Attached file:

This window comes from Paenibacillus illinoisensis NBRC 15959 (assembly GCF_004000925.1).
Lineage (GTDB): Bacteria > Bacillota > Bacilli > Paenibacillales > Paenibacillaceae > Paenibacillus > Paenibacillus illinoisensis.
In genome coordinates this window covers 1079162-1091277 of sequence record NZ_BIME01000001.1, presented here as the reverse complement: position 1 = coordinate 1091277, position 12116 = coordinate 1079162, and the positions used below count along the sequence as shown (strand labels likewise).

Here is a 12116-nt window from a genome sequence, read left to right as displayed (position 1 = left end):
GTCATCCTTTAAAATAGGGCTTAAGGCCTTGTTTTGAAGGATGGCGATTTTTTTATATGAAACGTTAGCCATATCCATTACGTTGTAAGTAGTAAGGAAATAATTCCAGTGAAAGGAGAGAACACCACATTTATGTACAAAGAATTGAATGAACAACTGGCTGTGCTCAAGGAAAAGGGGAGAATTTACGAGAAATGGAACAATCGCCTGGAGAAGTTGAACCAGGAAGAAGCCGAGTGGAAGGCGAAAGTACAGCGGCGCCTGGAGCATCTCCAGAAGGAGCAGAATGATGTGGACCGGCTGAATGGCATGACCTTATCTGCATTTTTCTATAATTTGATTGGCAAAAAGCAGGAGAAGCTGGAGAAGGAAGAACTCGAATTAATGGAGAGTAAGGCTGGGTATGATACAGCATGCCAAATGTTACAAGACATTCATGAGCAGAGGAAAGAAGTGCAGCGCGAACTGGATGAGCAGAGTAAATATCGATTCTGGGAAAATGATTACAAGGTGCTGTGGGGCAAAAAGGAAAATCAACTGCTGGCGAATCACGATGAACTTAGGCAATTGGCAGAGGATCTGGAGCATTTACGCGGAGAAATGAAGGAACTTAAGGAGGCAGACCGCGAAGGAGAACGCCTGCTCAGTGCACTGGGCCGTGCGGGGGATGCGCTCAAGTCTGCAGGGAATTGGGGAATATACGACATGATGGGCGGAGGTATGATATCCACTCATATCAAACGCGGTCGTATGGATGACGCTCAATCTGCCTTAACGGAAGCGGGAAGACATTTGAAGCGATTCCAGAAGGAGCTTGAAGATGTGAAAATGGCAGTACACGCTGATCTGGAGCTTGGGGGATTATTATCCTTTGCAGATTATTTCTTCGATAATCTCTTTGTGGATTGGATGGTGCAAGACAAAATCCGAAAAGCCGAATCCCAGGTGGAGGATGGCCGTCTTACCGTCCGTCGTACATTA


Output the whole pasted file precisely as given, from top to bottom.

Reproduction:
This window comes from Paenibacillus illinoisensis NBRC 15959 (assembly GCF_004000925.1).
Lineage (GTDB): Bacteria > Bacillota > Bacilli > Paenibacillales > Paenibacillaceae > Paenibacillus > Paenibacillus illinoisensis.
In genome coordinates this window covers 1079162-1091277 of sequence record NZ_BIME01000001.1, presented here as the reverse complement: position 1 = coordinate 1091277, position 12116 = coordinate 1079162, and the positions used below count along the sequence as shown (strand labels likewise).

Here is a 12116-nt window from a genome sequence, read left to right as displayed (position 1 = left end):
GTCATCCTTTAAAATAGGGCTTAAGGCCTTGTTTTGAAGGATGGCGATTTTTTTATATGAAACGTTAGCCATATCCATTACGTTGTAAGTAGTAAGGAAATAATTCCAGTGAAAGGAGAGAACACCACATTTATGTACAAAGAATTGAATGAACAACTGGCTGTGCTCAAGGAAAAGGGGAGAATTTACGAGAAATGGAACAATCGCCTGGAGAAGTTGAACCAGGAAGAAGCCGAGTGGAAGGCGAAAGTACAGCGGCGCCTGGAGCATCTCCAGAAGGAGCAGAATGATGTGGACCGGCTGAATGGCATGACCTTATCTGCATTTTTCTATAATTTGATTGGCAAAAAGCAGGAGAAGCTGGAGAAGGAAGAACTCGAATTAATGGAGAGTAAGGCTGGGTATGATACAGCATGCCAAATGTTACAAGACATTCATGAGCAGAGGAAAGAAGTGCAGCGCGAACTGGATGAGCAGAGTAAATATCGATTCTGGGAAAATGATTACAAGGTGCTGTGGGGCAAAAAGGAAAATCAACTGCTGGCGAATCACGATGAACTTAGGCAATTGGCAGAGGATCTGGAGCATTTACGCGGAGAAATGAAGGAACTTAAGGAGGCAGACCGCGAAGGAGAACGCCTGCTCAGTGCACTGGGCCGTGCGGGGGATGCGCTCAAGTCTGCAGGGAATTGGGGAATATACGACATGATGGGCGGAGGTATGATATCCACTCATATCAAACGCGGTCGTATGGATGACGCTCAATCTGCCTTAACGGAAGCGGGAAGACATTTGAAGCGATTCCAGAAGGAGCTTGAAGATGTGAAAATGGCAGTACACGCTGATCTGGAGCTTGGGGGATTATTATCCTTTGCAGATTATTTCTTCGATAATCTCTTTGTGGATTGGATGGTGCAAGACAAAATCCGAAAAGCCGAATCCCAGGTGGAGGATGGCCGTCTTACCGTCCGTCGTACATTA